Archive for March 26th, 2012

MBA Rankings: A 10 year perspective … and, some surprises.

March 26, 2012

There has been a lot of talk around here about the MBA school rankings.

Typically, the conversation revolves around the changes – up or down – from the last rankings.

I got curious … wanted to see the landscape change over a longer-term … and picked a 10-year time horizon of the Business Week rankings – 2000 to 2010.

My going-in hypothesis was that there would be heavy inertia … that the top slots would be occupied by the usual suspects.

And, I expected schools to show relatively little movement up or down.

Here’s what I found …

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13 MBA programs held their top 30 positions – plus or minus a spot or two – in 2000 and 2010:


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6 MBA programs that were in the 2000 Top 30  improved their position by 6 or more spots between 2000 and 2010:

  • UC Berkeley had the sharpest rise … 10 spots to #8
  • Univ. of Chicago (my alma mater) had the most impressive gain … “only” 9 spots since they couldn’t do better than taking over the #1 ranking
  • Stanford cracked the Top 10 by moving up 6 spots.


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Surprising (to me), there are 6 MBA programs that weren’t in the Top 30 in 2000 and that broke into the 2010 Top 10 … 5 just made it into the Top 30 … a proud accomplishment, but one that pales in comparison with SMU … SMU came out of nowhere – unranked as late as 2004 – and soared to #12 in 2010.


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Of course, if there are winners, there must be losers.

5 MBA programs dropped a whopping 15 places or more from 2000 to 2010.


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Another 6 MBA programs dropped 5 spots between 2000 to 2010.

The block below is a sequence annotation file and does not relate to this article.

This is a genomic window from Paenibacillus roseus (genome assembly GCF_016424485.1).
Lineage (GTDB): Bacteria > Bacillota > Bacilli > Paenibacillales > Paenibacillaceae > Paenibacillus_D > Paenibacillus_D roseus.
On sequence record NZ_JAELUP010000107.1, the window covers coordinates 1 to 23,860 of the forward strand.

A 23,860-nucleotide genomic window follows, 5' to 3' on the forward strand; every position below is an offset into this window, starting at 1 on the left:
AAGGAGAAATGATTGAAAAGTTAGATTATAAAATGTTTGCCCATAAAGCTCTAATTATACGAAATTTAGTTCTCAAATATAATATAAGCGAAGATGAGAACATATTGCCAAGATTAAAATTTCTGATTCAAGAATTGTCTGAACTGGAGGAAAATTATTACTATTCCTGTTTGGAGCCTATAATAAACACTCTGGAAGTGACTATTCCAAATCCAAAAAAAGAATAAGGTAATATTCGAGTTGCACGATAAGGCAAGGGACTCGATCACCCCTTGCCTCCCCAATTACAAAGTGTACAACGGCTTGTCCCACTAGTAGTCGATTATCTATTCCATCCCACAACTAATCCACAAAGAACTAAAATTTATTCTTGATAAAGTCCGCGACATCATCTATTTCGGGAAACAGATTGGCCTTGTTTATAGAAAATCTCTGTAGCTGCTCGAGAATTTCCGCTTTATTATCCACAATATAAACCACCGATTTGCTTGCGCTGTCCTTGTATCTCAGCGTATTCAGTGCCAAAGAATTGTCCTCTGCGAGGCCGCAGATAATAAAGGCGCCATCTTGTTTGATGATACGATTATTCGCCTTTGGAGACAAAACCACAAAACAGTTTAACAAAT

• 5 of the programs stayed in the Top 30 despite their skids
  • Cornell and MIT-Sloan dropped out of the Top 10
  • Unfortunately, my beloved Georgetown’s slip was enough to lose Top 30 status.  (Don’t worry, we’ll be back …)


Source: Business Week – 2000 & 2010 MBA Rankings

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In subsequent posts we’ll drill down to “why?” and “so what?”

Stay tuned.

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Once mighty AOL now selling off its patents … ouch!

March 26, 2012

Punch line: AOL has hired Evercore Partners to help it shop around its patent portfolio in hopes of offsetting lost dial-up business and  “accelerating shareholder value creation.”

Meanwhile, Facebook has acquired around 750 patents from IBM in order to “bolster the social network’s defenses against litigious rivals”.

Excerpted from: CNET: AOL, lacking better options, hires firm to sell its patents

Citing three people with knowledge of the hire, Bloomberg says AOL tapped Evercore to find a buyer for more than 800 patents and to “explore other strategic options” — code for a possible sale or private buyout of the entire company.

Last December, AOL announced plans to reorganize the company, combining its declining dial-up Internet service business and its Web services arm, the latter of which was recently scaled back with layoffs in the Instant Messenger group.

AOL has previously said it’s looking for ways to raise cash from its patent portfolio and is making efforts to “accelerate shareholder value creation.”

AOL’s move follows Facebook’s acquisition of some 750 patents from IBM, a deal made to bolster the social network’s defenses against litigious rivals.  Facebook has been targeted by Yahoo for allegedly infringing on a number of its patents that cover customization and advertising.

Easy to pile on AOL for its strategic mis-steps over the years (e.g. hanging with the “walled garden” too long, failing to find a way to migrate to high-speed internet service), but gotta give the company credit for its role in the Internet explosion.

And, in a timely fashion, the original owners dumped the bag on Time-Warner … walking away with a fortune …

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